Highland Park ISD announced at the end of last week that it would be suspending seven books from the high school reading list: Herman Hesse's Siddhartha, Garth Stein's The Art of Racing in the Rain, John Green's An Abundance of Katherines, Toni Morrison's Song of Solomon, Sherman Alexie's The Absolutely True Diary of a Part-Time Indian, David K. Shipler's The Working Poor: Invisible in America and Jeannette Walls' The Glass Castle.
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The books were removed after parents decried the books over the last several months. Many object to the books on the grounds that they are not age-appropriate for high school kids. In a letter sent out to parents in May, HPHS Principal Walter Kelly defended the selections, saying the school works to "meet the developmentally appropriate balance of challenging our students' thinking while upholding community values and standards." Now, it seems the district is more anxious to brush the controversial selections under the rug, rather than defend them to angry parents.
Still, the books' inclusion in school curriculum raises the question: How do teachers, parents, publishers, writers, and students determine whether or not a book is "developmentally appropriate?"
After all, there's a difference between reading Hamlet at age 10 and at age 20. . "In general, I believe that most books have an ideal age in which they should read," Dr. Martha Satz, an SMU English professor who researches children's literature, says. "If you read Little Women at 18, you've lost out on something that is meant for children. But there are adult books that will be read by young people. One looks at a book in its entirety, and things in their entirety, and what they're about, rather than fixing on one scene and throwing the whole thing out."
Satz adds that educators should be determining what is age-appropriate, rather than parents. "I don't think parents necessarily have the training, the education, or have read the books in their entirety. So I think educators should make the call in terms of readings and their curriculum," she says. "Young people are not shielded from society. Then when we offer them well-written, intelligent literature, then we want to take that out of their hands -- I think this is negative."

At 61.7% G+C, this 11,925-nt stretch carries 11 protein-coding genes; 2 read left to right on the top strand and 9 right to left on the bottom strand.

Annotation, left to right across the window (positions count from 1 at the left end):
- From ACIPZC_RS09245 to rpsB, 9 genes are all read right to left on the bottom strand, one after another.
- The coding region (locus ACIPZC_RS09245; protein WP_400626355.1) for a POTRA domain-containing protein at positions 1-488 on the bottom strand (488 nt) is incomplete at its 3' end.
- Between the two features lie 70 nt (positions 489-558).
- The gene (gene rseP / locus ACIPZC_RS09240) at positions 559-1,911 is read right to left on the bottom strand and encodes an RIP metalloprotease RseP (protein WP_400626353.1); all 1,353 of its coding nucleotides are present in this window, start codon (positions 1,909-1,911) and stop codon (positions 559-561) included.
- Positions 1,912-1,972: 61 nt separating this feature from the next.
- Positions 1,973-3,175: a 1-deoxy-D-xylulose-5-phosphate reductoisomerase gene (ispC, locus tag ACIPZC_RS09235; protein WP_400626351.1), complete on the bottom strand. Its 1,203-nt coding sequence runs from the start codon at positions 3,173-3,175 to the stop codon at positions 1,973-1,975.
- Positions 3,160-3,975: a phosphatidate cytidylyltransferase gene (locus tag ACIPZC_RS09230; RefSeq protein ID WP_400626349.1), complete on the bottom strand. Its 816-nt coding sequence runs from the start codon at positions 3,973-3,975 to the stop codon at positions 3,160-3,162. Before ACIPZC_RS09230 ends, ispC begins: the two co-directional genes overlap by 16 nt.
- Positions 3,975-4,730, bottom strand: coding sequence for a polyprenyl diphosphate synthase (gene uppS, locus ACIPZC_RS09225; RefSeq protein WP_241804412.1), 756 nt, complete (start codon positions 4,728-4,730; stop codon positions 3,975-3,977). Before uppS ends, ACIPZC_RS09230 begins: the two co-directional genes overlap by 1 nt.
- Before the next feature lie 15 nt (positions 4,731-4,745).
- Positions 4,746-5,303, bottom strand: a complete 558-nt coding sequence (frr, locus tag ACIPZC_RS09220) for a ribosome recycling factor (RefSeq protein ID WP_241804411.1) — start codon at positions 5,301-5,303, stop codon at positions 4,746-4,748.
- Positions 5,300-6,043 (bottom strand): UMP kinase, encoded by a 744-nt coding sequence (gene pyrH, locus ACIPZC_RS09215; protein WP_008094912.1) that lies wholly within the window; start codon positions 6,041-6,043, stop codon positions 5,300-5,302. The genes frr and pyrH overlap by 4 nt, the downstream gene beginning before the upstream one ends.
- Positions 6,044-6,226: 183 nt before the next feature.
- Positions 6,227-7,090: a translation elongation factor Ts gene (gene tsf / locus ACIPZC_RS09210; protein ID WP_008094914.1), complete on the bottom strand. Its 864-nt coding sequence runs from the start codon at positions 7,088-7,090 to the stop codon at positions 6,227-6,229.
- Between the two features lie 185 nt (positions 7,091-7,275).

And for Highland Park kids, exposure to poverty is especially important, Satz says. "If we look at the particular books that have been suspended, I do think they are developmentally appropriate," Satz says. "They're dealing with questions of identity, the meaning of life, all kinds of issues. Two deal with poverty in a very compelling way, which I think especially privileged kids need to learn about not in an abstract, 'Bring your canned food to the poor' way, but in a way that builds empathy and identification with people who are superficially unlike them."
But what makes a book bad for a high schooler, and perfect for a college student? "There's no formula for that," Satz says. "It's a judgment call, of course, but most of the books seem to have been banned for superficial reasons. ... I think students and young people assimilate what they're prepared to assimilate." Satz laughs, and adds that students will probably go out their way to read the books now. "When a book is suspended or banned, it makes it all that more attractive."